Plenty of questions still to be answered by Alberta Health Services and Minister Horne
By Markham Hislop
The more Alberta Health Services tries to contain l’affaire Merali, the more it threatens to spiral out of control and damage Alison Redford’s government.
It’s a mess, all right, but a mess that doesn’t make sense.
Here’s what the government has done: terminated a senior executive’s employment contract, ordered a forensic audit, and implemented government-wide hiring and contracting reviews.
All over some ballet tickets, pricey wines and car repairs. As Beacon columnist David Climenhaga noted in today’s column, most of Merali’s expenses appear reasonable. The audit alone will likely cost more than Merali’s infractions.
Why all the fuss?
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By now Albertans know the basics. Allaudin Merali was the chief financial officer of the Capital Health Region from 2005 to 2008. CBC investigative reporter Charles Rusnell filed a Freedom of Information request that revealed Merali had filed expense claims totalling more than $346,000 over three years. When the story aired last week Alberta Health Services and Merali parted company.
During the past five days more information has come to light and there are a lot more questions than answers at the moment, but the nature of the questions is very illuminating.
For instance, the expenses were approved four to seven years ago by the Capital Health Region, which no longer exists, and under guidelines which were supposedly appropriate for their day, but were tightened after the transition to the province-wide superboard.
So why is Alberta Health Services on the hook for something that happened before it existed? An ex post facto application of today’s guidelines to old expense claims makes no sense.
Here’s what Alberta Health Services COO Chris Mazurkewich said on August 1 after reviewing the expense claims: “we are concerned, and Mr. Merali agrees, that they will detract from his ability to act as AHS’ Chief Financial Officer…”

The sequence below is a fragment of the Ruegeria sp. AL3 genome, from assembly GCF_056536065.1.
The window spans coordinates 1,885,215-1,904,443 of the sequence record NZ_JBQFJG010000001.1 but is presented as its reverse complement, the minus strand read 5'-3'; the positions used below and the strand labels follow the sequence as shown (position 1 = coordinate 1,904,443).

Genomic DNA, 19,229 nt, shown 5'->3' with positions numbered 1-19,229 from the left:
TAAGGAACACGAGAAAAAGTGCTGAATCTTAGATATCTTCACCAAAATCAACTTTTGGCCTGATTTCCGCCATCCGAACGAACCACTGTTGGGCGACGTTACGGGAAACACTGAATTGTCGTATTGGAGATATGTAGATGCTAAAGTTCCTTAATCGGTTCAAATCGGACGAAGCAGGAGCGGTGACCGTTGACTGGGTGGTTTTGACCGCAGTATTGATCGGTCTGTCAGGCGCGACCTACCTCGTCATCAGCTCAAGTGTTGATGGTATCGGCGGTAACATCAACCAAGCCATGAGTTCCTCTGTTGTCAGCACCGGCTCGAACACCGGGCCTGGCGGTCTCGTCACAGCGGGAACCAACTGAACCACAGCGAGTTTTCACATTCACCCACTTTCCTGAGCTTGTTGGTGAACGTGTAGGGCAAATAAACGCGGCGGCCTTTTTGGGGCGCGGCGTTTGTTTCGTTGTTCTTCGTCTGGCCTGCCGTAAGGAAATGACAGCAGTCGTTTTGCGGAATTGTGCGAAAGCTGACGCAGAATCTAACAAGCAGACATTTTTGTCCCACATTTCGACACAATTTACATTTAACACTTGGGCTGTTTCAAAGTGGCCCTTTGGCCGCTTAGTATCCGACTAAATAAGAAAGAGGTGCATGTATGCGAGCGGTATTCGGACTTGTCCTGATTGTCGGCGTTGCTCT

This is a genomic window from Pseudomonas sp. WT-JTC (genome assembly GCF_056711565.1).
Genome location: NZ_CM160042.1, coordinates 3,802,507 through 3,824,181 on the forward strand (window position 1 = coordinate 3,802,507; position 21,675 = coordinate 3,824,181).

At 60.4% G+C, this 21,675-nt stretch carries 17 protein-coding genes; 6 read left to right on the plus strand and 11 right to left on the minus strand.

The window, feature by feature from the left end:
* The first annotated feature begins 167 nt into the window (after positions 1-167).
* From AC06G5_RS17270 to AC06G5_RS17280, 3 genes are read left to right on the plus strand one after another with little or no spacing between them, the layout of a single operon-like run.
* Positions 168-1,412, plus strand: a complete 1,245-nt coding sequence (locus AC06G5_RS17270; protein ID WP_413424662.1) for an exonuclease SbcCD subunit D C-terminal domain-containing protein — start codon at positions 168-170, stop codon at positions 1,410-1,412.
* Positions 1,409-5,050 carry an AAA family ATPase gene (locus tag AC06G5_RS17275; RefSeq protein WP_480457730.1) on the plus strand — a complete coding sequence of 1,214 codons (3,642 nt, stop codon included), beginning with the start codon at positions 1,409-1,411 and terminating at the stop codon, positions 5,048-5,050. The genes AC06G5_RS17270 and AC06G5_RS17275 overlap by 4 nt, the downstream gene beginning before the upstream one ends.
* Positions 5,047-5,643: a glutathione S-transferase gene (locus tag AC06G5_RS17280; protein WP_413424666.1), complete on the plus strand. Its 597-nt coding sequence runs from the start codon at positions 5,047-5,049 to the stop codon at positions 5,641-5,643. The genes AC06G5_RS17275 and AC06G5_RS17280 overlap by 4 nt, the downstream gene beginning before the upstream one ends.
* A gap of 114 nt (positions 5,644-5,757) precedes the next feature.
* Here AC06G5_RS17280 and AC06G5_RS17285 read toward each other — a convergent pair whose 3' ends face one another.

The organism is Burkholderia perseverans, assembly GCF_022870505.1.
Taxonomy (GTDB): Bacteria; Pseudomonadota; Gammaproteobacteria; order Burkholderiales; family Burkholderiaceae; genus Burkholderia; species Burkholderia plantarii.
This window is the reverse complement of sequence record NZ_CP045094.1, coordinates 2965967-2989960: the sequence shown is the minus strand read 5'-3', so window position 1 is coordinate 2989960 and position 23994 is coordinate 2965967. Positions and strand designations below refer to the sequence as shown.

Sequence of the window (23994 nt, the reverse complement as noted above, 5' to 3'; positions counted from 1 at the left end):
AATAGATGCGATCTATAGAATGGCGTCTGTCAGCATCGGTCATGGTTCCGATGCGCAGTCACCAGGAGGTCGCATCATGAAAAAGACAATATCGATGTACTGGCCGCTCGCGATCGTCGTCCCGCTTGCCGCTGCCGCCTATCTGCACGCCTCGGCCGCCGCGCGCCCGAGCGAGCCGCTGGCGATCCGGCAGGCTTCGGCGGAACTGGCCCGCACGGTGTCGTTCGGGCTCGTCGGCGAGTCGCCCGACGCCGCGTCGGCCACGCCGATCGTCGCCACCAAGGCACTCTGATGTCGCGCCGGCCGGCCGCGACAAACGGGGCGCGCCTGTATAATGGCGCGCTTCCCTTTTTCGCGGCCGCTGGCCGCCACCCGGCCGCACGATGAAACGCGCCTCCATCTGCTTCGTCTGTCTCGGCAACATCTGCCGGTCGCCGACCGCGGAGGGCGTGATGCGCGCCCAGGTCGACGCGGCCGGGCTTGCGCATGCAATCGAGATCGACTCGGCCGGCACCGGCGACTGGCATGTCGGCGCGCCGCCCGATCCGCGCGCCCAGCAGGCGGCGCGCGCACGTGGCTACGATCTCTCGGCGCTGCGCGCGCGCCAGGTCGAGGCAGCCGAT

Part of being a CFO is following the rules so that outsiders, like taxpayers, are confident in the organization’s financial statements. Merali, by all accounts, followed the rules. How then do the expense claims detract from Merali’s ability to function effectively as a CFO?
A golf club membership may look bad in a news story, but it’s not hookers and blow. Why not have him pay back the cost of fixing his Mercedes, and any other untoward expenses, instead of disrupting the organization?
And if everything was on the up and up, as Health Minister Fred Horne claims, why the unseemly haste to boot Merali? The CBC story aired August 1 and Merali departed the same day. Even disgraced Wall St. bankers hang on longer than that.
Alberta Health Services also announced on August 1 that Merali would “receive a severance in accordance with the terms of his employment contract.” On August 6 it said he would not.
What changed in five days? Did the Alberta Health Services board find a loophole in Merali’s contract?
Did Merali waive severance to save himself and the government public embarrassment? Was the $1 million severance and 10 years of $13,000 a month payments as a “supplemental executive retirement plan”when he left in 2008 enough largesse from Alberta taxpayers?
Merali expensed a dinner Horne attended in 2005. Doesn’t that place Horne in a conflict of interest?
And why is a former healthcare policy consultant now minister of a department he previously lobbied? What was the nature of Horne’s work as a lobbyist?
Horne is making a lot of noise about how he was “outraged to learn of these events.” How can he just be learning about them now? The CBC request was submitted in May. Are we to believe no one in Horne’s department bothered to alert the minister that politically embarrassing information might be released in short order?
According to media reports, the extravagant accountant (isn’t that an oxymoron?) was also in trouble in Ontario, where he toiled on the eHealth project after departing Alberta, over submitting a lot of expenses over and above his $2,750 daily rate of pay and $75 per diem.
Horne says he didn’t know about Merali’s problems in Ontario, but Finance Minister Doug Horner says he was aware. Opposition Leader Danielle Smith didn’t mince words about Horne’s supposed outrage.
“Either Mr. Horne was aware of Merali’s questionable past and is now wrongly claiming ignorance to save his skin, or he really didn’t have a clue that the man he endorsed for controller and later allowed to become Superboard CFO had a documented history of ripping off taxpayers,” she said.
“This kind of sloppy background work is hardly the performance of a Minister who exercises good judgment or who knows what’s happening in his department.”
Good point, Ms. Smith.
But we’re not done yet. In addition to the forensic audit, Horne also announced a “further review of hiring, selection and contracting priorities at AHS, in conjunction with a government-wide initiative.”
A government-wide review because one questionable candidate slipped through the cracks? Talk about taking broadswords to butterflies.
Methinks Fred Horne doth protest too much. And the more he protests the worse this looks for him and Alberta Health Services.